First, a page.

I mean, you have Republicans who are calling a $780 billion dollar bill a $1 trillion dollar bill because they are calculating in the debt service on the borrowed money. Funny, I don't remember them doing that for appropriations on Iraq, for example. They were always going to oppose in the most extreme way possible, and considering how some of our "sensible centrists" on the Democratic side think, I just don't agree that there was going to be a good strategy here.

Senator Claire McCaskill:

"Proud we cut over 100 billion out of recov bill.Many Ds don't like it, but needed to be done.The silly stuff Rs keep talking about is OUT."

That silly stuff includes big reductions (relative to the House Bill) in food stamps, school construction, head start, and COBRA subsidies for people who have lost their jobs.

How Senator McCaskill is spending her day:

"Going to Museum of Am History today.Haven't been since it re-opened.Want to check it out.Also grocery store and later a movie date with Joe."

Hopefully she enjoys the museum. Amusingly, she also voted for the Coburn amendment which forbids the use of any of the stimulus money for, among other things, musems.

With moderate friends like these....

The state spending has to go back in, the AMT fix has to go back out. That gives it just the slightest chance to succeed.

...I do agree with this comment, for future reference:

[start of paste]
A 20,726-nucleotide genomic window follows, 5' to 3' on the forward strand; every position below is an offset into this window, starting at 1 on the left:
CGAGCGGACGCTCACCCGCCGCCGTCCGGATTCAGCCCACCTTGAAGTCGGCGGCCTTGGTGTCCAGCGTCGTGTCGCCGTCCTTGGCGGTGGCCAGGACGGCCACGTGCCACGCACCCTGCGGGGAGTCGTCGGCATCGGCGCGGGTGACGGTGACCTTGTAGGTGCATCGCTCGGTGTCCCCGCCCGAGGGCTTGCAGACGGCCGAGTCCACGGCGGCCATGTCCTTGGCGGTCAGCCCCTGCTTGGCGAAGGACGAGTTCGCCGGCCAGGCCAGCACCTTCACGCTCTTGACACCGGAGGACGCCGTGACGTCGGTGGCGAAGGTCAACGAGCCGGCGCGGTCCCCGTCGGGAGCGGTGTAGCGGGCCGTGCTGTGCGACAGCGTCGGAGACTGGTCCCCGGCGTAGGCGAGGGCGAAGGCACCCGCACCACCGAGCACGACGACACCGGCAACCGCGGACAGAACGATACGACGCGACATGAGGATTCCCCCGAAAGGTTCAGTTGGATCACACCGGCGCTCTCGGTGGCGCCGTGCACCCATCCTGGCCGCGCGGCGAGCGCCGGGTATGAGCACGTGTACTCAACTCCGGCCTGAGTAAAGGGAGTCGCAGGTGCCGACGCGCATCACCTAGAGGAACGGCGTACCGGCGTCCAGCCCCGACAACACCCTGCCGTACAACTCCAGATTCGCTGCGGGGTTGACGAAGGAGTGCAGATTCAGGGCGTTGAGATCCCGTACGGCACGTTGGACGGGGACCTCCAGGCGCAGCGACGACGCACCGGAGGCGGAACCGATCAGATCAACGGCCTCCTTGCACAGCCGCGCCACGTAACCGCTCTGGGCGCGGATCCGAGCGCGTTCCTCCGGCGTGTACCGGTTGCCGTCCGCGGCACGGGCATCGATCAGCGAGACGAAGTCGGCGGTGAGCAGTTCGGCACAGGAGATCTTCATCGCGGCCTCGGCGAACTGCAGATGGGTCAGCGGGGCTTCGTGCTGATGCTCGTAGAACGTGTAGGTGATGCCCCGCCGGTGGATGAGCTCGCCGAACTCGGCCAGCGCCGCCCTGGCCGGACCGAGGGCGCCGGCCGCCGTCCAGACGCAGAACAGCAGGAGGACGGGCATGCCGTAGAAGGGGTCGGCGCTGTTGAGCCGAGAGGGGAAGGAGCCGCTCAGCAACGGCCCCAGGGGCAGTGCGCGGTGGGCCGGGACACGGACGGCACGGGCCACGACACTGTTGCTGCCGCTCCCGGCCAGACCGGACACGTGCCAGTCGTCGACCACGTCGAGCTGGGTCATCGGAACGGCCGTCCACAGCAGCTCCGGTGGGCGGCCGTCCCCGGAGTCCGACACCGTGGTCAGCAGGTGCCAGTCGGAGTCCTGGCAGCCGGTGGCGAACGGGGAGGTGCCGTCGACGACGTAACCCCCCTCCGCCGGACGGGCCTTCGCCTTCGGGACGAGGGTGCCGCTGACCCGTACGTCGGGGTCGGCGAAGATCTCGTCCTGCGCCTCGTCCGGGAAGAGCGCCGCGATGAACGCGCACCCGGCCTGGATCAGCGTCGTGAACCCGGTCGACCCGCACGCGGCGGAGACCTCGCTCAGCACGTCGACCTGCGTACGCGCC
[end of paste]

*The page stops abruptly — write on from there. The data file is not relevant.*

My advice to Obama is to never pre-compromise with Republicans unless he negotiates with specific Republicans whose votes he secures at the same time. I have no problem with putting in compromises worked out with Spector and the women from Maine in return for their support, but you can't just put in stuff Republicans might go for.

I don't think Obama gets a lot out of the "moral authority" of saying he tried to compromise the bill at first. Republicans don't really care. They should be able to get changes in legislation, but only in exchange for support, not for a theory of what they might support.

Labels: , , , , , , , ,


Michael Steele's Idea Of Responsible Spending

That nice Michael Steele, the new RNC chair, delivered his own YouTube address today (they're real original thinkers over there) and he slashed and burned the Democrats over their wasteful spending: